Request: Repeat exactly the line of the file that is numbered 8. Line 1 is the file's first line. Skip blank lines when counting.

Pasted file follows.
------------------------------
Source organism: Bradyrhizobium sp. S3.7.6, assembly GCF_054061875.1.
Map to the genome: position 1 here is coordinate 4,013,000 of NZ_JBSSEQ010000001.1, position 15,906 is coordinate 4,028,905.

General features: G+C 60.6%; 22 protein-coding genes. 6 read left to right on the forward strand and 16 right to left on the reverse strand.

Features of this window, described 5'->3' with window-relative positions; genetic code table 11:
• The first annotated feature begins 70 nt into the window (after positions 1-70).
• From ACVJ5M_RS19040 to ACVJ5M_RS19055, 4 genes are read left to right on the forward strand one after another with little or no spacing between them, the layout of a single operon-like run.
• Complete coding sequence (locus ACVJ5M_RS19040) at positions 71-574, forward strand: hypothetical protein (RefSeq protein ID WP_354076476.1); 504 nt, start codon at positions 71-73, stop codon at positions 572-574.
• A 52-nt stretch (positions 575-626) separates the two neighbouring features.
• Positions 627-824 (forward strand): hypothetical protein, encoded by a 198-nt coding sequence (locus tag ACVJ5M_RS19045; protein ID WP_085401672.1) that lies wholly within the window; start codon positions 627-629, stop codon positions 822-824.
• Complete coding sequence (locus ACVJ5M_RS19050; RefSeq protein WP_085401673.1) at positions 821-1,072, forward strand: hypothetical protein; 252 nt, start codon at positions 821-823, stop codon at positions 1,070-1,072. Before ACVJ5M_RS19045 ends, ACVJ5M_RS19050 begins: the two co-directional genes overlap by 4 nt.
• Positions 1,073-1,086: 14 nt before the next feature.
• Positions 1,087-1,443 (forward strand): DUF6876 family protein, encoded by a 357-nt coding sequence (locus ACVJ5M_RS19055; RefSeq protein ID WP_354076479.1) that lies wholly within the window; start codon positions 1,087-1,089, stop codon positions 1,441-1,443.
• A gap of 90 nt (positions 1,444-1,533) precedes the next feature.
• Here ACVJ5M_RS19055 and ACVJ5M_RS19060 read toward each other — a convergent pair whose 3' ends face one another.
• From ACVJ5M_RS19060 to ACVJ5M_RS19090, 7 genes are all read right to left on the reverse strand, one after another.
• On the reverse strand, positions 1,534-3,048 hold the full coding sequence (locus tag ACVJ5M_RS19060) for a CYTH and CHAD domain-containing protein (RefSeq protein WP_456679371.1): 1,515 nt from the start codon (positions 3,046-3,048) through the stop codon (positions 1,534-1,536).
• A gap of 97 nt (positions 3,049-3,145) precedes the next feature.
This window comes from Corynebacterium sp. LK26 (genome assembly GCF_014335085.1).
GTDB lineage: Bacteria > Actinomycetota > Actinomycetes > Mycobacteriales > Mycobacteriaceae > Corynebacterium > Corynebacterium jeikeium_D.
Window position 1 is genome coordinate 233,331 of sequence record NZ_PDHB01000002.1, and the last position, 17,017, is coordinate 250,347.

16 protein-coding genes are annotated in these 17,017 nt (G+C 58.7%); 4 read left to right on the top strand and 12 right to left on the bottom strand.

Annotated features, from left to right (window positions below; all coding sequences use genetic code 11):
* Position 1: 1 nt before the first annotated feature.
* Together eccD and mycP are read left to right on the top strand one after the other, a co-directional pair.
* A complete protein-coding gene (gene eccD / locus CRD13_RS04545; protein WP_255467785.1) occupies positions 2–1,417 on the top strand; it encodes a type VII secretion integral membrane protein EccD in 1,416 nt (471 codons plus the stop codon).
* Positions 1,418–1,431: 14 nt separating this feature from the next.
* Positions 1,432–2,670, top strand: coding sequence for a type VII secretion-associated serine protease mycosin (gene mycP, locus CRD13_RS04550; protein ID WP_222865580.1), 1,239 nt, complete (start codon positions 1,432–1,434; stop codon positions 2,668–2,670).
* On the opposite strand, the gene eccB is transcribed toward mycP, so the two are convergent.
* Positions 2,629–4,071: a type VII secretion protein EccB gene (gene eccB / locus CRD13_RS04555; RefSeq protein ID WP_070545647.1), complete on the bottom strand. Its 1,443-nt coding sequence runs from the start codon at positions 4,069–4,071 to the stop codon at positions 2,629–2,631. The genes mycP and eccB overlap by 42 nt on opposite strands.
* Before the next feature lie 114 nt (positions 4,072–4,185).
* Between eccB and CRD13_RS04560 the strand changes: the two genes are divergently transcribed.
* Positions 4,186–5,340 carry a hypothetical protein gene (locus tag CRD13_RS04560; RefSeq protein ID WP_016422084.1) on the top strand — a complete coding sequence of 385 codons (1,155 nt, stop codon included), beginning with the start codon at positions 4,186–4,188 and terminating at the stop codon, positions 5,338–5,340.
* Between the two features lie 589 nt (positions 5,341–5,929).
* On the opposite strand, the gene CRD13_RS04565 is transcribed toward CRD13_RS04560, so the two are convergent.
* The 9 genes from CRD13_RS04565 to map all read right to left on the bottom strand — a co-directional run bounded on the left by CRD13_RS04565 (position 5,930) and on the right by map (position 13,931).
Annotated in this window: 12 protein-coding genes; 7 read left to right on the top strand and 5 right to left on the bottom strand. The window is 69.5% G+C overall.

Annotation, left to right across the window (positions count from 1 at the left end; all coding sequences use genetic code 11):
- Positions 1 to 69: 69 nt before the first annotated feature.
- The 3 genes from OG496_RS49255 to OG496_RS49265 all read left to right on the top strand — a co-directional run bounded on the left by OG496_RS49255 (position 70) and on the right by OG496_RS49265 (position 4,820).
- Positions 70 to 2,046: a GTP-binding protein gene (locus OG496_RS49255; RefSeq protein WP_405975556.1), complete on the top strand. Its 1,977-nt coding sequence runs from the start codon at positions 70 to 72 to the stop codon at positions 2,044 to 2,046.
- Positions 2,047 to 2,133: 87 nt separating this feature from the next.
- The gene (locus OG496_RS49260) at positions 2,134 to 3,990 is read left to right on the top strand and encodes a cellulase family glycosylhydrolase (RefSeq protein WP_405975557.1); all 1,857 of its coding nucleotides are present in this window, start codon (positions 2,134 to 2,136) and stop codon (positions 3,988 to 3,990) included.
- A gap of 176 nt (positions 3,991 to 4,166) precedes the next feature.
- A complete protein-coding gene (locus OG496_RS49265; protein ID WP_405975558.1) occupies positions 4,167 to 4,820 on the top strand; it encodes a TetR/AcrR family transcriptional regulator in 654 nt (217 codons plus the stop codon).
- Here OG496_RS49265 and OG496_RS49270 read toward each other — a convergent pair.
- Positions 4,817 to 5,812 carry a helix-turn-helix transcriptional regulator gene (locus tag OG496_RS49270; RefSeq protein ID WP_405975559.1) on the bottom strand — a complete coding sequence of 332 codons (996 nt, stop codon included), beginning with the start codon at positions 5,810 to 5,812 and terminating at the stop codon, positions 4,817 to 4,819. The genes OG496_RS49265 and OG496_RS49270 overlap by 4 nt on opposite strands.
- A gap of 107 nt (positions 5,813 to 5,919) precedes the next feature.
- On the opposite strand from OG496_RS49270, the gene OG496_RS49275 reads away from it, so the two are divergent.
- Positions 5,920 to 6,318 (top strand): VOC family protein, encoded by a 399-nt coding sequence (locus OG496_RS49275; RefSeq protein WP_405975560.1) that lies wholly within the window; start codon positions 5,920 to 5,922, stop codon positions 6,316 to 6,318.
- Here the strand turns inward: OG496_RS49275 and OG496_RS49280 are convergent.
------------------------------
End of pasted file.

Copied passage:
• A 52-nt stretch (positions 575-626) separates the two neighbouring features.